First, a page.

If your marriage has come to an end, reaching an oral agreement with your ex as to how marital assets should be divided may seem the simplest course. Stuart Barton looks a recent case in which a woman came within an inch of losing her family home, which showed why dispensing with legal formality is hardly ever a good idea.
Following the collapse of the woman’s marriage, her husband moved out, leaving her and their young daughter in occupation. He thereafter made no contribution to the mortgage or any other costs associated with the property. Her legal difficulties began several years later when, following their clean-break divorce, the husband was declared bankrupt on his own petition.
He owed in the region of £140,000 and his trustees in bankruptcy sought to enforce the debt against his interest in the former matrimonial home, his only significant asset. Following a hearing, a judge found that the ex-couple owned the property in equal shares. He ordered it to be sold with vacant possession so that the husband’s portion of the equity could be paid to his creditors. Having unsuccessfully resisted the orders, the woman was ordered to pay the trustees’ £18,000 legal costs. That sum was to be deducted from her share of the equity.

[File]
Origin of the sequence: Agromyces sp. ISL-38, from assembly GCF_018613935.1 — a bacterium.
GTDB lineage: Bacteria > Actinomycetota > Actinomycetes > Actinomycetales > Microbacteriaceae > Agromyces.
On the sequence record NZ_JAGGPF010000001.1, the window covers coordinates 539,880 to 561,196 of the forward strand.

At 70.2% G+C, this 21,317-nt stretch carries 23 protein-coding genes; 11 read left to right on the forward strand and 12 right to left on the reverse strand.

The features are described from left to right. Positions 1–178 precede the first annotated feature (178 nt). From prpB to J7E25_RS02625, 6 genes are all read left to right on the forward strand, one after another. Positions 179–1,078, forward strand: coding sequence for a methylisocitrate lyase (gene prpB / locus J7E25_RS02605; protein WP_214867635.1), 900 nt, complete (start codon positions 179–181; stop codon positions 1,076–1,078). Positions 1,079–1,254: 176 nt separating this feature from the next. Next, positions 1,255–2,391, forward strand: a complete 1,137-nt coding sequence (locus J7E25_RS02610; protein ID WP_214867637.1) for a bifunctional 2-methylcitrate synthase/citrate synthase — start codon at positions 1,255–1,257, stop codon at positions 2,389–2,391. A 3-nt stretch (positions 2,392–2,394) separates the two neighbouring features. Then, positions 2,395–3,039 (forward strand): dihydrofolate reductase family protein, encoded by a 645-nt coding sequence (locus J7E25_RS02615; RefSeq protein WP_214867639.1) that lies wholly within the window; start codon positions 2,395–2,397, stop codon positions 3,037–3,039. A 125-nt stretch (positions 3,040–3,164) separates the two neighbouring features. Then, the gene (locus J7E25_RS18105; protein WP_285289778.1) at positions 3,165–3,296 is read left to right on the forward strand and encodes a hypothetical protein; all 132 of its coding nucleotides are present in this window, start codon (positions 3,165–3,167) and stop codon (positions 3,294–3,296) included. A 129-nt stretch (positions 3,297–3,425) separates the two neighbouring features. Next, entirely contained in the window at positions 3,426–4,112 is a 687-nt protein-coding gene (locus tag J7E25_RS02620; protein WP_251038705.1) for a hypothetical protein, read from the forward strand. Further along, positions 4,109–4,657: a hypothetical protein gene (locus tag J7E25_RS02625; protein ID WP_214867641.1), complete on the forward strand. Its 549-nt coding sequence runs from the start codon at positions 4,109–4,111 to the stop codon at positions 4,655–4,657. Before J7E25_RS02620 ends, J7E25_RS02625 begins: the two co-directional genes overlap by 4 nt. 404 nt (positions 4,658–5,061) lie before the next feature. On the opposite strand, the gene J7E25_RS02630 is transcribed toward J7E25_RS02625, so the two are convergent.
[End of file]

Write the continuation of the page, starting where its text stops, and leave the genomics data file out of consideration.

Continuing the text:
Upholding her challenge to that outcome in the light of fresh evidence, the High Court accepted her account that, following their separation, she and the husband had reached an oral agreement that he would have no share in any increase in the property’s value subsequent to him moving out.
The Court noted that such an agreement was entirely sensible and understandable in order to preserve the home for their child until she grew up. Both of them were at the time anxious not to disrupt or unsettle their child. The agreement was entirely consistent with the position on the ground and the unmatched financial contribution that the woman had made to the family’s welfare post separation.
By assuming sole responsibility for paying the mortgage and other outgoings on the property, the woman had acted to her detriment in reliance on the agreement. Her and the husband’s common intention that any appreciation in the property’s value would belong to her alone gave rise to a constructive trust in her favour.
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